Apply online? You’ll be trying to stand out among hundreds — if not thousands — of candidates with similar resumes. Apply through a friend? Referrals work — but PayScale’s data show that they can also cost some candidates (read: women and people of color) when it’s time to negotiate. Cold call or email employers? The ROI is pretty low and you better have thick skin.
The best way to mitigate these limitations is not to rely on any one single source for leads. Instead, create a multi-prong approach to finding your next job.
1. Make a Strategy
The first step is to make a plan, using all the options at your disposal, not just one or two potential job sources.
You might, for example, find leads on job boards and employer sites and then look for connections to current employees on LinkedIn. Then, ask close contacts for referrals (armed with data on how much the job should pay, to offset the possibility of being low-balled during negotiations).
At the same time, you could set aside time to beef up your network by refreshing connections to old coworkers, roommates, people who volunteered with you at the same org, etc.
The point is not to put all your job-search eggs in one employment basket.
2. Commit to the Process
You’re not going to find the perfect job in a day … or a week or a month, probably. Prepare yourself to be in this for the long haul.
Commit to the process instead of the destination. Set aside time on a regular basis to dedicate to job searching. Then, be flexible about how you use that time, according to how you’re feeling that day.
Let’s say you reserve an hour during the evenings three times a week to job search. Monday evening, you might not have the mental energy to reach out to networking contacts. So, instead, update your resume or your LinkedIn profile or make a list of employers to target in your search.
By Wednesday, maybe you’ll be feeling social. Ride that wave and email some people for coffee dates or attend a networking event last-minute.
Committing to the process will mitigate the frustration that often comes with looking for a new job. It will also ensure that your head is in the game, so that you can recognize opportunities when they appear.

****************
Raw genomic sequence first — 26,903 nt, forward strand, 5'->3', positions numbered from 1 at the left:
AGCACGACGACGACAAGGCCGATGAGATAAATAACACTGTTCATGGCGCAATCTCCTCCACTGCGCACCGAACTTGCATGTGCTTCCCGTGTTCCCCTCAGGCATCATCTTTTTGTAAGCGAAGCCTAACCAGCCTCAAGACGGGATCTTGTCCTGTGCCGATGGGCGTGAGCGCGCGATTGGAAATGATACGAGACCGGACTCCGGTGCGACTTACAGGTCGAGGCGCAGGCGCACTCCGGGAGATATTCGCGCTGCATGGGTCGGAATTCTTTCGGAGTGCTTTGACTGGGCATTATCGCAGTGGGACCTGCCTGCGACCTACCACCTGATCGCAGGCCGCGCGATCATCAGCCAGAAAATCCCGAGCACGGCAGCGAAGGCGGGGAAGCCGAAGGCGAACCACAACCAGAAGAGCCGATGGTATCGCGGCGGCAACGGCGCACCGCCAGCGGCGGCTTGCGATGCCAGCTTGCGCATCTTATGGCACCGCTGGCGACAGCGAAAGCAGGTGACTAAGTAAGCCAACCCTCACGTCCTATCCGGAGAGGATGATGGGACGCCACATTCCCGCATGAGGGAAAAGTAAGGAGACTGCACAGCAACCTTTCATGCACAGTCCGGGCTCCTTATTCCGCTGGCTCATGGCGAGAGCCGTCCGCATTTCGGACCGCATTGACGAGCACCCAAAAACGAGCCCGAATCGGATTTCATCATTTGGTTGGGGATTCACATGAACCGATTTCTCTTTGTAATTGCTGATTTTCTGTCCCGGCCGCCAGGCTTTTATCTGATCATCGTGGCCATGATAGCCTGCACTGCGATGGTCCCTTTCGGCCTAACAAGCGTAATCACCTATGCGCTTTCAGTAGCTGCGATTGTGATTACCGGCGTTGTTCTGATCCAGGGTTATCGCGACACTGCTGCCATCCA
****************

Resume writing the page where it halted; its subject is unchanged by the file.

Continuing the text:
3. Set Your Goals
Why are you looking for work? If you’re unemployed, the answer is simple: to keep the lights on. But even if that’s the case, chances are that you want more from work than a paycheck.
Take some time to figure out what’s important to you, so that you can focus your search more effectively. Do you want more money? A brand-name employer to enhance your job prospects down the line? Better work-life balance? A less crappy commute?
Make a physical list — and be honest with yourself. No one is looking over your shoulder and judging what you put down. It’s your job search — your career — and you deserve to get from it what you want.
4. Ask for Help
Some career experts say that as many as 70 percent of jobs are found through networking. It’s a good bet that not all of those jobs were direct connections, e.g. “Hey, Uncle Joe, can you get me an interview at Megacorporation A?”
Instead, many networking successes are more roundabout. Uncle Joe might not have a lead for an opening at his company, but he might be able to set up an informational interview with someone who has your dream job — and that person might lead you to take a class that enhances your skills and gets you closer to your goals.
You might also ask for help raising your profile, whether it’s tapping your college roommate to proofread your resume or asking your design-savvy friend to help you get your personal website together.
Just remember that the best way to get help is to give it. Now’s a good time to think about what you can do for your contacts. Can you give some LinkedIn recommendations or offer to write a reference letter? Is there a job opening at your current employer that would be perfect for your best friend? Help them, and they’ll remember you the next time opportunity arises.
5. Be Persistent
You’re going to have setbacks in your job search process. Hiring managers who seemed enthused during the interview will ghost you afterward. Promising leads won’t pan out. What seems like the perfect gig will turn out to pay thousands less than it should.
It’s OK to get frustrated. Just don’t make a trend out of an isolated incident. Today’s crummy interview isn’t a sign that you’re a bad candidate (or that all hiring managers are jerks). Tomorrow’s awkward networking event doesn’t mean that you’ve forgotten how to talk to new people or that your elevator pitch is headed to the basement.
Keep showing up. In the long run, bad days don’t matter. What matters is what you do most days. Don’t give up.
6. Take Breaks
Persistence is essential, sure, but no one can keep going on all cylinders forever. Looking for work can feel like a full-time job. You need a break from it, just like you need a break from your actual job.
So, plan a non-networking social event, or get some exercise, or just take a night to catch up on your Netflix and zone out for a bit. Give yourself a chance to recharge, and you’ll be surprised at how much more energy you have to devote to your job search.
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